Arthur Wilson, J.
1. This is an appeal from a decree of the High Court of Allahabad of the 24th February 1903, which set aside the decree of the Subordinate Judge of Bareilly of the 19th December 1900.
2. The plaintiff, Malik Ahmad Wali Khan, is brother of the half-blood of the two ladies who are defendants. In the year 1896 a criminal charge was pending against Sardar Wali Khan; a half-brother of the plaintiff and whole brother of the defendants ; and the various members of the family took steps to procure funds for the defence of the accused man.
3. On the 6th October 1896 the plaintiff and the defendants executed a mortgage bond of the ordinary kind for the sum of Rs. 10,000 in favour of Banarsi Parshad, by which the plaintiff hypothecated certain property belonging to him, and the defendants, certain property belonging to them.
4. On the 2nd November 1896 the plaintiff paid off the mortgage, the sum actually paid for principal and interest being Rs. 10,025.
5. On the 2nd April 1900, the plaintiff filed his plaint in the present case, in which he alleged that he had joined in the mortgage only as surety for his half-sisters, the defendants, and claimed to recover from them the whole amount of what he had paid, with interest. The defendants in their written, statements denied having been parties to the borrowing at all, but it was added:
The plaintiff can claim only the rateable amount which he may prove to have given to the answering defendants.
6. At the trial before the Subordinate Judge the plaintiff himself gave some evidence, chiefly during his cross-exmination, of an express agreement between him and his half-sisters that he should be a mere surety for them in the matter of the mortgage bond. Neither of the Courts in India appear to have given credence to that evidence, and their Lordships think those Courts were right.
7. The Subordinate Judge, however, made a decree in favour of the plaintiff on the ground that the mortgage money was shown to have been handed to the defendants in the presence of the Registrar, and was not shown to have been returned by them to the plaintiff. The handing of the money to the defendants was carried out by arrangement on the part of the plaintiff, and the ladies were at the time living in his house where the payment was made/ The learned Judges of the High Court considered that these circumstances were quite insufficient to prove that the plaintiff was a mere surety in the matter of the mortgage, and their Lordships agree in this view.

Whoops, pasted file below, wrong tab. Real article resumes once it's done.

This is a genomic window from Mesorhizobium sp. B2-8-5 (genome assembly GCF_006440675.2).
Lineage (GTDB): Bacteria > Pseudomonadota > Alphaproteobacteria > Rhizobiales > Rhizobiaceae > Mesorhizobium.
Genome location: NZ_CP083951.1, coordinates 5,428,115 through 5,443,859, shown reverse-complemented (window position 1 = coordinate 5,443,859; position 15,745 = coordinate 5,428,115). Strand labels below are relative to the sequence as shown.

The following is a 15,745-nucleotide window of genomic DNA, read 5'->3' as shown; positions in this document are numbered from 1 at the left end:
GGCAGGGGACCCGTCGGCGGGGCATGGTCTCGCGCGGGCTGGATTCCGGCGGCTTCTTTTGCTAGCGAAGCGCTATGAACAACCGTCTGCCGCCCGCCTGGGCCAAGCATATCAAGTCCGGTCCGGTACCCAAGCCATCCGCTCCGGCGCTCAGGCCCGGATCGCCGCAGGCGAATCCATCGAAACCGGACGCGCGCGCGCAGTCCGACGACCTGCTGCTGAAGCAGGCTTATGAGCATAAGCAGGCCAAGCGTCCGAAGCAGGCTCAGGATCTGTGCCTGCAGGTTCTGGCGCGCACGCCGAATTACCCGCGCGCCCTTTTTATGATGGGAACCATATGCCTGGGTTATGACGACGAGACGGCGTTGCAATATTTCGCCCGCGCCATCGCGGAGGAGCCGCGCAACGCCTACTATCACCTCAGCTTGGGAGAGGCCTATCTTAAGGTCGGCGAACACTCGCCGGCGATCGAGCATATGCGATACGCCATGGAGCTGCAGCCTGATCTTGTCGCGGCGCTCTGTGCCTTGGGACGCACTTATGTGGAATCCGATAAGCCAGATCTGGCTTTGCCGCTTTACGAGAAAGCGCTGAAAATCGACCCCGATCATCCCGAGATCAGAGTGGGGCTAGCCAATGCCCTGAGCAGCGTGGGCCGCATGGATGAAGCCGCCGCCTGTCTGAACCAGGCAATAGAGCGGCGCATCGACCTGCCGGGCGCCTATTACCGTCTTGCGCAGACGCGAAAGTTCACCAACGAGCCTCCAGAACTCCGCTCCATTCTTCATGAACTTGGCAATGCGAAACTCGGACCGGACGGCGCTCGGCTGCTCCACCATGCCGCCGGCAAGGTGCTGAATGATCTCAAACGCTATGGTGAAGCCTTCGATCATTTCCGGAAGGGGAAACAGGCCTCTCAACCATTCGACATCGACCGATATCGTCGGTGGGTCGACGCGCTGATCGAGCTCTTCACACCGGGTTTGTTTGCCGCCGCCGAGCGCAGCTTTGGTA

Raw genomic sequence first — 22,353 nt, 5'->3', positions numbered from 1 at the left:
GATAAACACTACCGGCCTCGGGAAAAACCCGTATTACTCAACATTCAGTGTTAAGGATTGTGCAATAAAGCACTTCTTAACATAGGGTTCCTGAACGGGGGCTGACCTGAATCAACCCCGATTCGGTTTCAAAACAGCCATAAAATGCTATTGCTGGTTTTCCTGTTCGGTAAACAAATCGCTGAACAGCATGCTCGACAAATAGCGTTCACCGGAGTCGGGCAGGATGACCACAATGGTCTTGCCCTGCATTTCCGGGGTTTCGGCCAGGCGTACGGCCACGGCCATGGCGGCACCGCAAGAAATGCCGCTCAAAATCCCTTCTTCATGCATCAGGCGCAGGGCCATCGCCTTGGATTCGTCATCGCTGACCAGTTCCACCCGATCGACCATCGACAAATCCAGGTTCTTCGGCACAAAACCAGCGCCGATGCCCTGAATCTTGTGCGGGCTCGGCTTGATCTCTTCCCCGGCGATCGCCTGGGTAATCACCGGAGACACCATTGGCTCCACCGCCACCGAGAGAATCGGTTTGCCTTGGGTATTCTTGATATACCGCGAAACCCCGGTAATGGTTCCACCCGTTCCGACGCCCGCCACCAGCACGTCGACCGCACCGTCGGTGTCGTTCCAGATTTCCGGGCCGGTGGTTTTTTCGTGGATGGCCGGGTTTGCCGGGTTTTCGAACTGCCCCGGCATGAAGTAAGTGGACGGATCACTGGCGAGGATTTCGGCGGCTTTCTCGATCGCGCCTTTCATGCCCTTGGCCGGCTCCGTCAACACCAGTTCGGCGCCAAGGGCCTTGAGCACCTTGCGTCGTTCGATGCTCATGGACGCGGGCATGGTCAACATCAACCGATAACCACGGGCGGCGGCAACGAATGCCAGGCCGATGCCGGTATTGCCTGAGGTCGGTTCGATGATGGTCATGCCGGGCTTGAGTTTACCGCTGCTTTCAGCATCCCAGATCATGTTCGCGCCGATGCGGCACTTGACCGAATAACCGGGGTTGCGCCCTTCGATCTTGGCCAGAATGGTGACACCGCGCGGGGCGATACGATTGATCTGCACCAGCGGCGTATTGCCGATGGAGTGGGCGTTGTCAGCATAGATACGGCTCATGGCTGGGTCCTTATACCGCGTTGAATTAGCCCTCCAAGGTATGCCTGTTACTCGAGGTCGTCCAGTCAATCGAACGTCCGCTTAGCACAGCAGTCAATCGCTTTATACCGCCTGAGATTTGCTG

8. It was contended, however, before the High Court, and again before their Lordships, that the plaintiff was nevertheless entitled to recover from the defendants a proportionate share, that is to say two-thirds, of the amount he paid to the mortgagee. The High Court rejected this contention on the ground that the Court could ' show no indulgence to a litigant who comes into Court with a false case.' It appears to their Lordships that the question is hardly-one of indulgence, and that the plaintiff in this case ought not, by reason of his having claimed too much, to be precluded from recovering a proportionate amount of what he actually paid, to which he is undoubtedly entitled, a claim which the pleadings are wide enough to cover.
9. It was further contended that under Section 95 of the Transfer of Property Act (IV of 1882) there ought to be. a decree giving the plaintiff a charge on the interests of the defend- ants in the mortgaged property. That section says that:- ' Where one of several mortgagors redeems the mortgaged property and obtains possession thereof, he has a charge on the share of each of the other co-mortgagors in the property for his proportion of the expenses properly incurred in so redeeming and obtaining possession.'
10. That section might be so strictly construed as to limit its operation to mortgages under which possession passes, and, therefore, on redemption properly re-passes. But it seems to their Lordships more reasonable to construe the section distributively, to make the condition of obtaining possession apply only to the cases in which its fulfilment is from the nature of the mortgage possible, and in other cases to make the charge follow upon redemption.
11. Their Lordships will, therefore, humbly advise His Majesty (1) to discharge the Decrees of the High Court and Subordinate Judge ; (2) to declare that the plaintiff is entitled to recover against the defendants two-thirds of the sum of Rs. 10,025 paid by him to redeem the mortgage, with interest at 6 per cent per annum from the date of the institution of the suit, and that he is entitled to a charge in respect thereof upon the defendants' interests in the mortgaged property ; (3) to remit the case to the High Court to determine the amount due from the defendants and the time within which it should be paid by them and to give all necessary directions as to the re-transfer or realization of the mortgaged property of the defendants, and otherwise to give effect to His Majesty's Order; and (4) to order that inasmuch as the costs of the case in the two Courts in India appear to have been occasioned substantially by the untrue cases set up on the one side and on the other, no costs in either of these Courts should be given. For the same reason there will be no order as to the costs of this appeal.